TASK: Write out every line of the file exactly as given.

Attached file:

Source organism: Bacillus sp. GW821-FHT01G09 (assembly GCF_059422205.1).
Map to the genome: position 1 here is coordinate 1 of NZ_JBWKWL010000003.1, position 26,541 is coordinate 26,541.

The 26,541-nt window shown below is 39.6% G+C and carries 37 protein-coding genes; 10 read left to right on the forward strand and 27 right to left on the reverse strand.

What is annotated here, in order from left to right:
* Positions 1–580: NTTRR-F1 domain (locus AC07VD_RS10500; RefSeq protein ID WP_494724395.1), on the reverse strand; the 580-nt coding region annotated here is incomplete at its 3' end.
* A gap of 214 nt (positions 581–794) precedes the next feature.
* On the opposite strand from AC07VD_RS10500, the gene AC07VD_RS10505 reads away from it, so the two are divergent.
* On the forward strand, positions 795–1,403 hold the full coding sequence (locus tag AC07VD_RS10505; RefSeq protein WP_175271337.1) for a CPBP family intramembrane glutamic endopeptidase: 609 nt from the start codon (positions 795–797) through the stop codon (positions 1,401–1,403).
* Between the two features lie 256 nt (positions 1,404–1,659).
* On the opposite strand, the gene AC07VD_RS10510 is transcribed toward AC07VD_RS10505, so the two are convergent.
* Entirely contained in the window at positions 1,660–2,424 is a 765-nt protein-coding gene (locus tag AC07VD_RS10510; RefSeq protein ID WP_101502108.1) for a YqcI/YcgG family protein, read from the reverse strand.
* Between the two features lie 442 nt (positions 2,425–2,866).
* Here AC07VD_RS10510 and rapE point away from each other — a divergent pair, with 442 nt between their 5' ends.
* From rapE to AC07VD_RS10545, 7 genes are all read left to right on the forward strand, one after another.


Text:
Source organism: Bacillus sp. GW821-FHT01G09 (assembly GCF_059422205.1).
Map to the genome: position 1 here is coordinate 1 of NZ_JBWKWL010000003.1, position 26,541 is coordinate 26,541.

The 26,541-nt window shown below is 39.6% G+C and carries 37 protein-coding genes; 10 read left to right on the forward strand and 27 right to left on the reverse strand.

What is annotated here, in order from left to right:
* Positions 1–580: NTTRR-F1 domain (locus AC07VD_RS10500; RefSeq protein ID WP_494724395.1), on the reverse strand; the 580-nt coding region annotated here is incomplete at its 3' end.
* A gap of 214 nt (positions 581–794) precedes the next feature.
* On the opposite strand from AC07VD_RS10500, the gene AC07VD_RS10505 reads away from it, so the two are divergent.
* On the forward strand, positions 795–1,403 hold the full coding sequence (locus tag AC07VD_RS10505; RefSeq protein WP_175271337.1) for a CPBP family intramembrane glutamic endopeptidase: 609 nt from the start codon (positions 795–797) through the stop codon (positions 1,401–1,403).
* Between the two features lie 256 nt (positions 1,404–1,659).
* On the opposite strand, the gene AC07VD_RS10510 is transcribed toward AC07VD_RS10505, so the two are convergent.
* Entirely contained in the window at positions 1,660–2,424 is a 765-nt protein-coding gene (locus tag AC07VD_RS10510; RefSeq protein ID WP_101502108.1) for a YqcI/YcgG family protein, read from the reverse strand.
* Between the two features lie 442 nt (positions 2,425–2,866).
* Here AC07VD_RS10510 and rapE point away from each other — a divergent pair, with 442 nt between their 5' ends.
* From rapE to AC07VD_RS10545, 7 genes are all read left to right on the forward strand, one after another.